Twitter-Bubble: will twitter survive?

There has been an increasing number of what is called to be the next generation website; allowing people to connect with each other, accessing information that was previously impossible to access, providing new ways of empowering individuals to produce and collaborate. Friedman accurately describe this type of website to be one of the world's flattener. People no longer simply download information down the wires. We contribute back, feeding a rapid feedback loop of sharing, regurgitating and building on top of each others ideas and invention. Twitter is definitely one of them.

Recently, there's been a growing speculation that Twitter could just be the next big thing. Its simplicity followed by a deep philosophy fits into the mold of Google's success. It is focused on what it does best and giving access to information that may have never been accessible before (at least easily). The website allows its users to share what they observe around the world in less than 140 characters. Twitterers are describing what they are having for breakfast to on-the-spot report of groundbreaking natural disaster.

What was known to be a popular medium for just geeks, Twitter now have gone mainstream. From companies to celebrities, from engineers to artists, from the myspace to the newsgroup generation. Twitter hits hard. Each one tries to market their product and/or themselves by getting rid of the 'friction', media and its mass. It's a new medium where vendor can give what seems to be a personalized advertising service without appearing intrusive.

Anyone would agree that to survive, a business must have a strong business model. Google have successfully convinced that it is possible to build a healthy company by simply providing quality service to its users. Doing so gives Google the position to earn revenues by simply guiding advertisers to find the right people to target their product and service to, and eventually guide these people back to them.


Now the question is; is there a large enough pie for everyone, for companies like Twitter, even Facebook? Twitter isn't alone, websites like;, plurk, brightkite , yammer and many others are competing on the same exact space (some even try to take a safer bet of putting the eggs into alll the available baskets: ). Yet there are many more indirect competitor from what's known to be web 2.0 sites (see go2web20 for an extensive list ). All these websites are competing being the next lean-do/good-profit/making-advertising-machine.

Todd Dagres, a venture capitalist as interviewed by the Wall Street Journal Online (Is 'Web 2.0' another bubble? ) stated that companies like these are bubbles waiting to burst. He argued that these companies are getting too much funding compared to what they're really worth. Secondly, they won't be able to sustain competitive edge for a long time as most of them offer little technological innovation (despite their -arguable- impact in shaping our social landscape). And last but not least the fact that these companies have very low liquidity.

I love Twitter and I hope they'll survive. It's just that companies have to stop thinking about online advertising as the only possible revenue generation.

  1. says:

    Actually, I believe that Twitter is here to stay.

    It's already gone mainstream. For some people it has already been replacing email, IM, RSS Reader, etc.

    No, it will survive, I'm sure of it :)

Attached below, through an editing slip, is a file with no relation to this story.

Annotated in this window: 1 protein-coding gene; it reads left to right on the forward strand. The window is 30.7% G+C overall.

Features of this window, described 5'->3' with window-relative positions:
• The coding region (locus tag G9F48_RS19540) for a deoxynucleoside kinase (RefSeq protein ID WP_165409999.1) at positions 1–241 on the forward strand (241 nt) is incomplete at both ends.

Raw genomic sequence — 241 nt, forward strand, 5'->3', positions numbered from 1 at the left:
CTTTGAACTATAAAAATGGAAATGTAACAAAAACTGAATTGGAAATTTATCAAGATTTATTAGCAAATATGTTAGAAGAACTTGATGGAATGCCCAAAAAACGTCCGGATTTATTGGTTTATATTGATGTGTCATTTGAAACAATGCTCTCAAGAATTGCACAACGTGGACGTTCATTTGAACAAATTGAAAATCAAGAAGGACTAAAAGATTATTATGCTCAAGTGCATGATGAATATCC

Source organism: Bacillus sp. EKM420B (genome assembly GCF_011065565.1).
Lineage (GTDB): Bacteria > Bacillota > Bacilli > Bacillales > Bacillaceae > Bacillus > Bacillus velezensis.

2. says:

    As per usual, those technologically minded come out with a great idea which is eventually adapted into a form appreciable by the masses.

    Unfortunately it then becomes a great marketing tool, and the more commercialised an idea becomes, the more the users will resent it.

    In the global marketplace i think two deciding factors help decide the fate of a social-networking company:

    a) providing a unique service;

    b) having the largest user base

    In these regards Twitter certainly has the numbers, if it can keep them, however i think it will need to innovate more to survive.

    In some ways i see it as a precursor, it had a great idea but now it's being adapted for too many purposes. Perhaps it's purpose is just to move on to something better.

  3. says:

    I'd say it has to do more with evolution and growth. I agree with the two factors however they are different in nature. The first one is much more dynamic and has to be agile enough to not to be imitated that rapidly while the second factor follows a more linear (and hopefully exponencial) growth.

    A great idea comes with a very good factor a) and perhaps a limited factor b). The next step the for the company is to boost b) without neglecting a), which is naturally inevitable (other will try to jump to the same bus).

    Twitter's got its market and people driving the company should think more in how to keep a) as a comparative advantage without breaking the core or essence of the idea apart, otherwise b) could be jeopardised.

    On top of this is the way the company makes money (c). This junction between a), b) and c) has to be built very carefuly otherwise the growing tower can end up being just chunks of rubble.

    Innovation, market and revenue... a smart balance is the key I suppose.

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  5. says:

    You know how when the dot com boom happens, everyone thinks that this internet thing will be a good media to based business on, it seems now there's that mentality again.

    all website thinks they 'have' to be an online advertising outlet. Just not sure if there's a big enough market for everyone.

  6. Ronald Widha» Blog Archive » Why Twitter should not rely on advertising says:

    [...] only concern is the same (will Twitter survive?): it seems everyone on the web tries to make money off advertising. Is this the only viable method [...]